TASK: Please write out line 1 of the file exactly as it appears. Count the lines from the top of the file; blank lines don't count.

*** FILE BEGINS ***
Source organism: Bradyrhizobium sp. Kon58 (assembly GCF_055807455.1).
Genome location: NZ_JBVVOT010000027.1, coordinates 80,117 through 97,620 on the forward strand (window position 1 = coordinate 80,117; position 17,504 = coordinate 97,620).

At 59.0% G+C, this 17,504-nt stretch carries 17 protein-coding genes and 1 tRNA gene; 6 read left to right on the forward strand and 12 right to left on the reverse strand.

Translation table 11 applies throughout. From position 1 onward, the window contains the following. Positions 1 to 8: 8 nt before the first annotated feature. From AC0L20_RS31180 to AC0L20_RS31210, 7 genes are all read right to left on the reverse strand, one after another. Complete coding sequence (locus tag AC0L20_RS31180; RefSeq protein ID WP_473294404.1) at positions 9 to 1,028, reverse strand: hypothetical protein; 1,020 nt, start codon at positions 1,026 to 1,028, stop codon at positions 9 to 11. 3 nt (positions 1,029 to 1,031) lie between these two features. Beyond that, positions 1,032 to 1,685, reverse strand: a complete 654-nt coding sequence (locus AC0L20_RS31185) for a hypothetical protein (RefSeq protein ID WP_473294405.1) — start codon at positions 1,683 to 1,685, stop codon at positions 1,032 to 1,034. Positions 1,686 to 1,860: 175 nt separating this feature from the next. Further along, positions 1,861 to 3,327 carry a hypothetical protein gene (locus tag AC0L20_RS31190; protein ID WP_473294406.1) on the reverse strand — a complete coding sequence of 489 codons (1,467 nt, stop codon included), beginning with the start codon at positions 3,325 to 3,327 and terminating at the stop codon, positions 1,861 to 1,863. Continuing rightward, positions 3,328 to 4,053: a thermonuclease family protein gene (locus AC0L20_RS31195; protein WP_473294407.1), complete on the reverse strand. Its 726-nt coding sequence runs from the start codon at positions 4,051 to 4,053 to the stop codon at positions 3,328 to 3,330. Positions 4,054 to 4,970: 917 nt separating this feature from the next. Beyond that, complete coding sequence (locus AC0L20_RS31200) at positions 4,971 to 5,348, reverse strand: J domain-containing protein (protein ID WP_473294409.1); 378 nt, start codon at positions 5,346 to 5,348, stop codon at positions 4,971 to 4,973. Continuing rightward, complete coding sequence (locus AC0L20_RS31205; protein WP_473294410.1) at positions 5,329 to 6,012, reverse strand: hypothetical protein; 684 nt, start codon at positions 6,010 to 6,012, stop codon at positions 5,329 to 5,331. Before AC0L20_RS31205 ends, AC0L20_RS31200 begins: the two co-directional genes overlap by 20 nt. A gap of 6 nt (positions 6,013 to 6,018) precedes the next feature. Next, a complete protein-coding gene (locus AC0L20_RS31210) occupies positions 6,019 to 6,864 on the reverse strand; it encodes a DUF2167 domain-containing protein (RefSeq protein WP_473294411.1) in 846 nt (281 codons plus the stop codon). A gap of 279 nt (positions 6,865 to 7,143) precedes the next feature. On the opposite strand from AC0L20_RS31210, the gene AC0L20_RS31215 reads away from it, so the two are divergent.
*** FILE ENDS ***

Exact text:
Source organism: Bradyrhizobium sp. Kon58 (assembly GCF_055807455.1).